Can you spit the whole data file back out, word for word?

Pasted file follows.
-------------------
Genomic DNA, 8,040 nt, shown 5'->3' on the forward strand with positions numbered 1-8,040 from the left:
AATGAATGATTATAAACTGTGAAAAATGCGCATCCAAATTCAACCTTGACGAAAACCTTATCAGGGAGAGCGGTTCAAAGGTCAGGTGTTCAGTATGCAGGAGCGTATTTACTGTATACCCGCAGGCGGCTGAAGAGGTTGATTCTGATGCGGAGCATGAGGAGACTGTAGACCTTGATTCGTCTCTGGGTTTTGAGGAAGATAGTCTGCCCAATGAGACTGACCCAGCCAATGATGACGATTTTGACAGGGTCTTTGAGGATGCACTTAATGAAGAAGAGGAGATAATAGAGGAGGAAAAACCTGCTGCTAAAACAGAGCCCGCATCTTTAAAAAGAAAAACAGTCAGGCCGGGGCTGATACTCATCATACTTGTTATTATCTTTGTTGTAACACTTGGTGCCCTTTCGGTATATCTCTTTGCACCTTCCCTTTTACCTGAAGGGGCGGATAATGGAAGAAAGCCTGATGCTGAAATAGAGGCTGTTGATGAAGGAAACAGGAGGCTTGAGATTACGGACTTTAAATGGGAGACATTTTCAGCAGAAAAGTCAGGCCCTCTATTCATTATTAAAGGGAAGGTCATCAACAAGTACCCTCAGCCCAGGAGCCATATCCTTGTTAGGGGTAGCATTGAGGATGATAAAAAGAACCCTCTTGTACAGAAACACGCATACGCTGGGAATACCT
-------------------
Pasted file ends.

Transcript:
Genomic DNA, 8,040 nt, shown 5'->3' on the forward strand with positions numbered 1-8,040 from the left:
AATGAATGATTATAAACTGTGAAAAATGCGCATCCAAATTCAACCTTGACGAAAACCTTATCAGGGAGAGCGGTTCAAAGGTCAGGTGTTCAGTATGCAGGAGCGTATTTACTGTATACCCGCAGGCGGCTGAAGAGGTTGATTCTGATGCGGAGCATGAGGAGACTGTAGACCTTGATTCGTCTCTGGGTTTTGAGGAAGATAGTCTGCCCAATGAGACTGACCCAGCCAATGATGACGATTTTGACAGGGTCTTTGAGGATGCACTTAATGAAGAAGAGGAGATAATAGAGGAGGAAAAACCTGCTGCTAAAACAGAGCCCGCATCTTTAAAAAGAAAAACAGTCAGGCCGGGGCTGATACTCATCATACTTGTTATTATCTTTGTTGTAACACTTGGTGCCCTTTCGGTATATCTCTTTGCACCTTCCCTTTTACCTGAAGGGGCGGATAATGGAAGAAAGCCTGATGCTGAAATAGAGGCTGTTGATGAAGGAAACAGGAGGCTTGAGATTACGGACTTTAAATGGGAGACATTTTCAGCAGAAAAGTCAGGCCCTCTATTCATTATTAAAGGGAAGGTCATCAACAAGTACCCTCAGCCCAGGAGCCATATCCTTGTTAGGGGTAGCATTGAGGATGATAAAAAGAACCCTCTTGTACAGAAACACGCATACGCTGGGAATACCT